Also, the Social Security payroll tax has been 6.2% on employees and employers each since 1990. The Social Security payroll tax had gone up periodically since the program began in 1937. It started at 1% and then it went to 1.5%. It went up about 20 or 23 times over the years until it hit 6.2% in 1990. Then it just sat there. It didn’t move, and it’s been there now for 30 years. The Social Security 2100 Bill would raise the payroll tax by .05 percentage points per year starting in 2020 and ending in 2043 when it would top out at 7.40%. It is the second most financially significant provision of this Bill. It is really important and would affect everyone.

Where is the Social Security 2100 Bill Going?

Unlike prior proposals, this Bill has a powerful subcommittee chair as it’s sponsor and has more than 200 co-sponsors.

It could certainly pass the House of Representatives whenever the leadership chooses to bring it to a vote. The Bill has no Republican co-sponsors at this time. No one knows what the president would do with the legislation. He hasn’t said anything about it. He did say when he was campaigning in 2016 that he’s the only Republican who would not cut Social Security. Who knows whether that’s still his position, but this Bill would be consistent with that campaign promise because it doesn’t cut anyone’s benefits. It raises benefits. It also raises taxes, which the Republicans are generally less comfortable with, which is why it has no Republican co-sponsors.

What amendments might we see to this Bill? Well, the 1983 law, which I worked on, contained a nearly equal balance between tax increases and reductions in future benefits that were not in payment status yet. Nobody wants to cut the benefits of people who are receiving them currently, and instead cut benefits for people who aren’t yet receiving them.

We might see further increases in the full retirement age, which went up under the 1983 legislation from age 65 gradually to age 67 over about 20 years. It still isn’t even age 67 quite yet; it’ll be age 67 for people born in 1960 and later and people born in 1960 are only 59 this year, so they’re not eligible to receive benefits yet as retired workers, but that will be possible in the year 2022 when they turn 62.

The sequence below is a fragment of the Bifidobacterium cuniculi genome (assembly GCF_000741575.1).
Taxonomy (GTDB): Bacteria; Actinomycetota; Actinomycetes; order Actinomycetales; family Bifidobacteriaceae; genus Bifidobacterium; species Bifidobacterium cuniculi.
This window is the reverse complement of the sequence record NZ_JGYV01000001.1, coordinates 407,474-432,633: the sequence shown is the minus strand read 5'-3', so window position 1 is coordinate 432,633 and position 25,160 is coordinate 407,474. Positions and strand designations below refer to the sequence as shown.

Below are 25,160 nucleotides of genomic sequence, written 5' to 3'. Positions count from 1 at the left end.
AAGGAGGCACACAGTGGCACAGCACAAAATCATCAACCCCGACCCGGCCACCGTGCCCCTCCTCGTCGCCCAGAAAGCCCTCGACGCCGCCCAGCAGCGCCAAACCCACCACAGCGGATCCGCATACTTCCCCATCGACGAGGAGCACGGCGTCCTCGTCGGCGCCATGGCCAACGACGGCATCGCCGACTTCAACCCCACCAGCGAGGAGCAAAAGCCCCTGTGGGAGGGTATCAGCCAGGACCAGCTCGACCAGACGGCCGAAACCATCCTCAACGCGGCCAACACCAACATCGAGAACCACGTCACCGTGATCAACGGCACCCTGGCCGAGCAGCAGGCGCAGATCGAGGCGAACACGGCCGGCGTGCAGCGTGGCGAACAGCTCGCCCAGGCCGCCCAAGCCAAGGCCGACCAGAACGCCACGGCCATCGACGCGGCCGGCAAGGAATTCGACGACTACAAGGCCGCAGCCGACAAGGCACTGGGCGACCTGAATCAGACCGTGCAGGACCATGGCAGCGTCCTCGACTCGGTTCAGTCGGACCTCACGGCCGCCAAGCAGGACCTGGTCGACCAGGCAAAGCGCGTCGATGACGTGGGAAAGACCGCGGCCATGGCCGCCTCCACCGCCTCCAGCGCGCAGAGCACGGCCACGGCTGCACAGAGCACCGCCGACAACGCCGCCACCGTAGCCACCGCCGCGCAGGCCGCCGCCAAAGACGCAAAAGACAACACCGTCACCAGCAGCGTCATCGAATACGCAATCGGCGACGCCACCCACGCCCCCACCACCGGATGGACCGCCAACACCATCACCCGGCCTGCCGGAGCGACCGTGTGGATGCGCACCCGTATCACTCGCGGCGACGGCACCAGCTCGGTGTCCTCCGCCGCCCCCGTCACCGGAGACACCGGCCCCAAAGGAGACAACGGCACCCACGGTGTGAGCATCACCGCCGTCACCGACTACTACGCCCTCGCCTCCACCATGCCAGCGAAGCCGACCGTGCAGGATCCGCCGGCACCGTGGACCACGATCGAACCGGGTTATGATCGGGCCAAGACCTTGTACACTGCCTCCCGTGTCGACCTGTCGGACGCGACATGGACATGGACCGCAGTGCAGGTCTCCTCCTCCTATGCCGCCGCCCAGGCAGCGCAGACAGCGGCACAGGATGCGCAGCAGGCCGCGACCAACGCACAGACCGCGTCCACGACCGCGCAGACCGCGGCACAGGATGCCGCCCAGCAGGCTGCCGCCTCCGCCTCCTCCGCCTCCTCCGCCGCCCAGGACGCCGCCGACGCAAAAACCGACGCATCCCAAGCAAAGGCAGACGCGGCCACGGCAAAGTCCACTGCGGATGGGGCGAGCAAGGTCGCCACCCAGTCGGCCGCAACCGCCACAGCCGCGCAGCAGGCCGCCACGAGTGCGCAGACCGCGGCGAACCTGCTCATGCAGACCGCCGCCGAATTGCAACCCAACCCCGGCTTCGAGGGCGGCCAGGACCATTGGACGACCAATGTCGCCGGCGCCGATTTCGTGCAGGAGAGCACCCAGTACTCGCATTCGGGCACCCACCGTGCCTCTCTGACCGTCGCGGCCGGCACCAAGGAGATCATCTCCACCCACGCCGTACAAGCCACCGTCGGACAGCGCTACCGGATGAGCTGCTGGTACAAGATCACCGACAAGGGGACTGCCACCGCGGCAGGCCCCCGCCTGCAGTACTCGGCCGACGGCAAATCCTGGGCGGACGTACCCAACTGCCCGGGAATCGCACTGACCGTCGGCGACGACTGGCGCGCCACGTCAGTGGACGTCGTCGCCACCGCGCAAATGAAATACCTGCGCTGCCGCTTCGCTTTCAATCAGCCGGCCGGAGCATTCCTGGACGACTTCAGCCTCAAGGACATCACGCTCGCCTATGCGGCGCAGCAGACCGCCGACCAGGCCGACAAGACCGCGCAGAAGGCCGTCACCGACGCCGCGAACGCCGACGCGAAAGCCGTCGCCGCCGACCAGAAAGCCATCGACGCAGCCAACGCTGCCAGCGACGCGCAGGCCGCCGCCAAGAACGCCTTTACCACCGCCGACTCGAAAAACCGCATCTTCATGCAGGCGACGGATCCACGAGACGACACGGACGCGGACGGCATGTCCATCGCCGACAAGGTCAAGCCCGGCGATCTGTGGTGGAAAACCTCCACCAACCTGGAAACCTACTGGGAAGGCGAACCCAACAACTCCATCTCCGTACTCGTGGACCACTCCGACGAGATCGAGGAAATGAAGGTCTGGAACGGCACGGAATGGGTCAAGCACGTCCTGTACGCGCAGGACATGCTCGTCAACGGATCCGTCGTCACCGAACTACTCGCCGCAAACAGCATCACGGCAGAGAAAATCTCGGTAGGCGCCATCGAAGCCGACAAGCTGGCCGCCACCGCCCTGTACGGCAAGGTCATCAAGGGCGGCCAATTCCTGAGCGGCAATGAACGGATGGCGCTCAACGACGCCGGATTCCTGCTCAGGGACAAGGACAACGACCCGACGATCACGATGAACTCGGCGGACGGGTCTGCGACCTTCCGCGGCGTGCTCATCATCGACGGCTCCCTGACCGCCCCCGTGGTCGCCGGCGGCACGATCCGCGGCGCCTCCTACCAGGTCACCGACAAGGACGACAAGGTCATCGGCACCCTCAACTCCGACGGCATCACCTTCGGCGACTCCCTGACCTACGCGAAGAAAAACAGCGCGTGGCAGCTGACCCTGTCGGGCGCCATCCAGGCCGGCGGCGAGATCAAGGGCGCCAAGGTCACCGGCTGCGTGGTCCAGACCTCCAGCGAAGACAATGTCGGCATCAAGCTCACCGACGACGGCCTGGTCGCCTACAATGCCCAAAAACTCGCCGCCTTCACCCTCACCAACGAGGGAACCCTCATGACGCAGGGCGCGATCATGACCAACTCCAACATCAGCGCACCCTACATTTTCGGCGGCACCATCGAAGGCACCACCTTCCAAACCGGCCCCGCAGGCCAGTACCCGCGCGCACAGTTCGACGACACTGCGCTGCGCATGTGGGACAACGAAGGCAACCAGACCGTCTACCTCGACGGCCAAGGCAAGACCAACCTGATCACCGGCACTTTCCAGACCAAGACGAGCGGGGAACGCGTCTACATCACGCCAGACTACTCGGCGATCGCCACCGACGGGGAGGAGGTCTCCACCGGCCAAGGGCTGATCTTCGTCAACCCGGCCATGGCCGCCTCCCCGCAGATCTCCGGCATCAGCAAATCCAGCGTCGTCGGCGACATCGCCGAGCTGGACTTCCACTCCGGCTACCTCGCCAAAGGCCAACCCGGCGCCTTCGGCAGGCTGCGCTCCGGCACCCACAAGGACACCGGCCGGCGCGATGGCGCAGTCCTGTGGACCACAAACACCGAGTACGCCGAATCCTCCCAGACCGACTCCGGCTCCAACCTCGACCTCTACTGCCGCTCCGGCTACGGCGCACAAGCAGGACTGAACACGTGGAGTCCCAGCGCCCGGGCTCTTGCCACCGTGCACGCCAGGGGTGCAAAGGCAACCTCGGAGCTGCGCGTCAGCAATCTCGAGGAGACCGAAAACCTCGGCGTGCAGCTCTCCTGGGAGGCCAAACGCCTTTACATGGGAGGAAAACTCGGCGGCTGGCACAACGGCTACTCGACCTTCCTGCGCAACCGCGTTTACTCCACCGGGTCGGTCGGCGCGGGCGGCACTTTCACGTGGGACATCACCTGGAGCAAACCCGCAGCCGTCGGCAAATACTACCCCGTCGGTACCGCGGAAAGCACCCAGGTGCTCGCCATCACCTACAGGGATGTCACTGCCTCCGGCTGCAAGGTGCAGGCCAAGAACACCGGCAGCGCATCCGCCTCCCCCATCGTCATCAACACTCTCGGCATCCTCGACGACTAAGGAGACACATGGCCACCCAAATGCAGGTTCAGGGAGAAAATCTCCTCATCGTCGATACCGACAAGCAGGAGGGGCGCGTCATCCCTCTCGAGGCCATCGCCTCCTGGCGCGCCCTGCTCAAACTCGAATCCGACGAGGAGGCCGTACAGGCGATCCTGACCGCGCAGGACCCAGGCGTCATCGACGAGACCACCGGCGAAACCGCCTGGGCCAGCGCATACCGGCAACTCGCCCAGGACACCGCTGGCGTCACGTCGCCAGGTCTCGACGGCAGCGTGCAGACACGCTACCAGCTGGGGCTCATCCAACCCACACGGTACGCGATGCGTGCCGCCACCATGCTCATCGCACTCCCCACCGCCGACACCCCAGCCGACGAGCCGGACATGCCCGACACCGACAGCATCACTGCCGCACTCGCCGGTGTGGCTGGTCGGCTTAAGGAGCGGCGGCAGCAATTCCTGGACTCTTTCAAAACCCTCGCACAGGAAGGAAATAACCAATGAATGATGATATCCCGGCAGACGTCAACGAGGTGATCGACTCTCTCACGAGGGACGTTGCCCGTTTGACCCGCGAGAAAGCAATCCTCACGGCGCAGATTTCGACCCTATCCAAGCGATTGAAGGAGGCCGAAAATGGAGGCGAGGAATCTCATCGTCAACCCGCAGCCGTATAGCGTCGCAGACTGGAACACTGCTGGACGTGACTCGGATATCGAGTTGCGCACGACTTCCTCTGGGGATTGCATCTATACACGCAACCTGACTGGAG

The number 67 is not a magic number. It didn’t come down from the mountain top on stone tablets. Congress raised the number from 65 to 67, and they could increase it further if they wanted to age 68 or 69. People start to get a little uncomfortable when you see a retirement age of 70, but there are many people who retire at age 70. It’s not an unknown number.

As a retirement age, people are working longer and longer, and they’re also living longer and longer, so it’s not unreasonable to raise the retirement age further in Congress. They did it in 1983, and they survived. It isn’t like they all got voted out of office.


We may be seeing the emerging outlines of future Social Security reform for the first time in a long time in the Social Security 2100 Bill. It is not going to sail through the legislative process, but a lot of it is likely to survive the House.

The Senate might pass something very different. When the house and the Senate go to conference to work out the differences between their Bills, who knows which side will come out on top.

This Bill has much support, and it does accomplish the mission of restoring the Social Security program to close Actuarial balance. Something has to be done between now and 2035, and this might be it, so this Bill is worth watching closely and what we might see enacted into law.

Heading Toward Social Security Reform – Bruce Schobel

Heading Toward Social Security Reform – Bruce Schobel

About Bruce D. Schobel, FSA, MAAA, CLU, CEBS, Consulting Actuary

Bruce D. Schobel retired in 2012 as vice president and actuary of New York Life Insurance Company, which he joined in 1990. Before that, he was a principal of William M. Mercer, Inc., an actuarial consulting firm. During 1979-88, he was with the U.S. Social Security Administration in various actuarial and policy-development positions, including senior policy advisor to the Commissioner and staff actuary to the National Commission on Social Security Reform (the “Greenspan Commission”).

A frequent speaker and writer on tax and Social Security issues, Mr. Schobel’s papers and articles have appeared in The Wall Street JournalPolicy ReviewThe Journal of International Taxation and numerous actuarial publications.

A graduate of Massachusetts Institute of Technology, Mr. Schobel is a Fellow of the Society of Actuaries, a Member of the American Academy of Actuaries, a Chartered Life Underwriter, a Certified Employee Benefit Specialist and a Founding Member of the National Academy of Social Insurance. He was president of the Society of Actuaries during 2007-08 and has also served on the Boards of Directors of the American Academy of Actuaries and the Conference of Consulting Actuaries. For more than a decade, he chaired the Social Security Committee of the American Council of Life Insurers.

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©2019, Bruce D. Schobel, FSA, MAAA, CLU, CEBS, Consulting Actuary. All rights reserved. Used with permission.